Roger Wallis at Pirate Bay Trial
At the trial of four men linked to the Pirate Bay file-sharing website, composer and university professor Roger Wallis has sharply criticised the music and film industries’ claims that they lose money because of illegal downloading.
Wallis is currently a professor emeritus at Stockholm’s Royal Institute of Technology. He told the court that there’s no connection between downloading and decreased record sales, saying that research shows that many downloaders buy more cultural products than others.
The entertainment industry is seeking more than 13 million dollars in damages from those behind the Pirate Bay. Rejecting that claim, Roger Wallis told the court that downloading has in fact led to the greatest transfer of resources ever to entertainers, through increased interest in musicians and concert ticket sales.
After Wallis had given his testimony he was upset over questions posed by the prosecution, which he felt were questioning his credibility as a both a scientist and academic. However, showing his support, Swedish rapper Timbuktu wrote an sms to Wallis shortly after the trial telling him to ”hang in there”, according to Swedish newspaper Svenska Dagbladet.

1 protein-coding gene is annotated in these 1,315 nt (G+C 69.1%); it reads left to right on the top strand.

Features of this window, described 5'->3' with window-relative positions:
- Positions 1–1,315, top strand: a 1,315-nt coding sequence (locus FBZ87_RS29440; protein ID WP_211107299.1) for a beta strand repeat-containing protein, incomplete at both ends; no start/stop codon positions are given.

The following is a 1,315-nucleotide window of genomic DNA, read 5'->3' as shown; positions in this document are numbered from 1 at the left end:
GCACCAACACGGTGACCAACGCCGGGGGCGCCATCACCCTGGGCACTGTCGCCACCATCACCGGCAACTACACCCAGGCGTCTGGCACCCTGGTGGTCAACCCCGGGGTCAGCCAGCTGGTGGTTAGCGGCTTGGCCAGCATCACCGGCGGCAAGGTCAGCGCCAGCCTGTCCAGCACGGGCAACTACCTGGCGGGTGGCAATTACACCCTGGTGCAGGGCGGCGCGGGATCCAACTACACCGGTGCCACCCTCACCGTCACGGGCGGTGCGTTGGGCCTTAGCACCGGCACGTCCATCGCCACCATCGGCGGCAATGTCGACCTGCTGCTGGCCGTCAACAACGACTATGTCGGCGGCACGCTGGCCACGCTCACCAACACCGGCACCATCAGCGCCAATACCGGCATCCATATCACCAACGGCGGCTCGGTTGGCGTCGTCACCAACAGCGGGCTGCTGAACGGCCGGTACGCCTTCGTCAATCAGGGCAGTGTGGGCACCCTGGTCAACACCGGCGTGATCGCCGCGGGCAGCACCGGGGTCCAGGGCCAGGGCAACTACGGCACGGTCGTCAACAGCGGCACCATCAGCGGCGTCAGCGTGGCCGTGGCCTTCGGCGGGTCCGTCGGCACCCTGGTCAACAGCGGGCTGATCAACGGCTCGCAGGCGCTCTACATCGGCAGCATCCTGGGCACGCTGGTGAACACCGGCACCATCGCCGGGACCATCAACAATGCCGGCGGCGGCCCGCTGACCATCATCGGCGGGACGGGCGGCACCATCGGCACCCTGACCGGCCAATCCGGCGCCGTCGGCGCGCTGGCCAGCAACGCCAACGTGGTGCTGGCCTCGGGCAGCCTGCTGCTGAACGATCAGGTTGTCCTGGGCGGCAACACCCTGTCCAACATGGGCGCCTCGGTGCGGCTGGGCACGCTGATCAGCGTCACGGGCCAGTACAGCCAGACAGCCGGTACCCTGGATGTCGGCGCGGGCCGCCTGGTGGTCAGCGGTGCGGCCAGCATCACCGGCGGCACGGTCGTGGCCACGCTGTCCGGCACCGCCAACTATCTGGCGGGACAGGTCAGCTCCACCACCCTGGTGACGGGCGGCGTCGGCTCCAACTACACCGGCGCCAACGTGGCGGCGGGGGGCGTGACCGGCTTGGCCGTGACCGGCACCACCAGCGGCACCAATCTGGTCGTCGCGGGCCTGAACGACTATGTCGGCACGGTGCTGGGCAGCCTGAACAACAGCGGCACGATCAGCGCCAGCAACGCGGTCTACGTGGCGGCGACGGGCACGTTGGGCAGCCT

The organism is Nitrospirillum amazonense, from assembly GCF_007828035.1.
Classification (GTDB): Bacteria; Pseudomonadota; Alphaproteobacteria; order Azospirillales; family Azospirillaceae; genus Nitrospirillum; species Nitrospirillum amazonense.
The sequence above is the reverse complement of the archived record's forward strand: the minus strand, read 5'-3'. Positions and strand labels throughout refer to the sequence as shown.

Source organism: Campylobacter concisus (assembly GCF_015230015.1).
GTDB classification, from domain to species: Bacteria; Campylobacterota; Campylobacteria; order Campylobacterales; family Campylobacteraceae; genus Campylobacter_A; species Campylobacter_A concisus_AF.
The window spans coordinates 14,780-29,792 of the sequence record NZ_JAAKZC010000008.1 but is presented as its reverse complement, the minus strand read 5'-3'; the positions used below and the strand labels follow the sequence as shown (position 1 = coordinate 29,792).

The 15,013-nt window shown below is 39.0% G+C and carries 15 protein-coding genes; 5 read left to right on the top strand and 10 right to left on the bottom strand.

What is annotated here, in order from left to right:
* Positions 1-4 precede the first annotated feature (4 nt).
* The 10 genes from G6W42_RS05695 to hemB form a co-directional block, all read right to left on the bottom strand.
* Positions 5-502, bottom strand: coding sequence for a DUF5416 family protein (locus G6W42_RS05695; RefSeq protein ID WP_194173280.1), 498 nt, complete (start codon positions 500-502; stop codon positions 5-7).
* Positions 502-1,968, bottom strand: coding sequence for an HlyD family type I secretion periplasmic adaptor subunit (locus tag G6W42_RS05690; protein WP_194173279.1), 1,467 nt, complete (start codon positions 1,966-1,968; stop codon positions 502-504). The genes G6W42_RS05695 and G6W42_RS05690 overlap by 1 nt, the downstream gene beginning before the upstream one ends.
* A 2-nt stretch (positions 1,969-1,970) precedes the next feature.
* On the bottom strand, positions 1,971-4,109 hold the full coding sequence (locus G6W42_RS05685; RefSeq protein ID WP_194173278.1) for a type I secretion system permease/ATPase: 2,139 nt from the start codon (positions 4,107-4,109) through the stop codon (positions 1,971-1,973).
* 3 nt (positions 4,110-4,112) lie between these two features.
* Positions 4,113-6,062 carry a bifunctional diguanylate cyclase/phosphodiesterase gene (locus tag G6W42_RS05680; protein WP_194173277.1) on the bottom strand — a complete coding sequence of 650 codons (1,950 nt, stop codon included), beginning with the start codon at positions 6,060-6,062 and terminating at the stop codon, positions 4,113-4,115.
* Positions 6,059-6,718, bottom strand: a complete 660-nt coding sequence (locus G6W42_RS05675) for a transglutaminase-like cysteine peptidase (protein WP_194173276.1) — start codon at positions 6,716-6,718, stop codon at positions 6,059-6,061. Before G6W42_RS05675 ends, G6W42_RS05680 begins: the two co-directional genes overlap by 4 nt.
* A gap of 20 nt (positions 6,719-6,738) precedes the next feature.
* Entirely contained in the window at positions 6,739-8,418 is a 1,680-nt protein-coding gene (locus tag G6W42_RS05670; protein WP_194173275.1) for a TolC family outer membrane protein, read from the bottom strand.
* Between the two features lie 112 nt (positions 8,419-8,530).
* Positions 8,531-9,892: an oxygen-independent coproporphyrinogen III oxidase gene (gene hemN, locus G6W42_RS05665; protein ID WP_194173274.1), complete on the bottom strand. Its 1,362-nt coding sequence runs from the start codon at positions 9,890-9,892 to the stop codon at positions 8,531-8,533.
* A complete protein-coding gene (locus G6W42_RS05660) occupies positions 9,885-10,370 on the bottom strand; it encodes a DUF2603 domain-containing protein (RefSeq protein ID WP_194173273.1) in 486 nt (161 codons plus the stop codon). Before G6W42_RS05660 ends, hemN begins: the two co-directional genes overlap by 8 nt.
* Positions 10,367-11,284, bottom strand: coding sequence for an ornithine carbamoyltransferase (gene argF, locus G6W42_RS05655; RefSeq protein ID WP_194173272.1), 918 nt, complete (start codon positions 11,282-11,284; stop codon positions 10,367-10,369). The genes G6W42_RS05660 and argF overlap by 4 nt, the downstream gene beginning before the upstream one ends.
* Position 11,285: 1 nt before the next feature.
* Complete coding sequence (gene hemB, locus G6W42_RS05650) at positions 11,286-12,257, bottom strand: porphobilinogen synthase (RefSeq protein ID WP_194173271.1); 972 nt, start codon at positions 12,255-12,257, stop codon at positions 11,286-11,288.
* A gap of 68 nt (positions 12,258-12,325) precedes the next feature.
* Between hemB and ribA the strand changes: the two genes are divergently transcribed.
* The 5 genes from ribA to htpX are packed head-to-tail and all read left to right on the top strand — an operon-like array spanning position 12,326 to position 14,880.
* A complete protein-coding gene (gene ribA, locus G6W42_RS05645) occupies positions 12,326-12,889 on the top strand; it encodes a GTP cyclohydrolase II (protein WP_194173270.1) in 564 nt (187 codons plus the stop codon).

When asked if he wanted to be reimbursed for his travel costs or similar Wallis said that he didn’t want anything for himself but that flowers for his wife would be welcome. According to SvD many microbloggers from Twitter and Bloggy have declared their intentions to take him up on that. A local florist had already received over 50 orders this afternoon, according to SvD.
Roger Wallis wrote the Swedish entry to the 1969 Eurocvision Song Contest and is the former president of the Swedish Society of Popular Music Composers.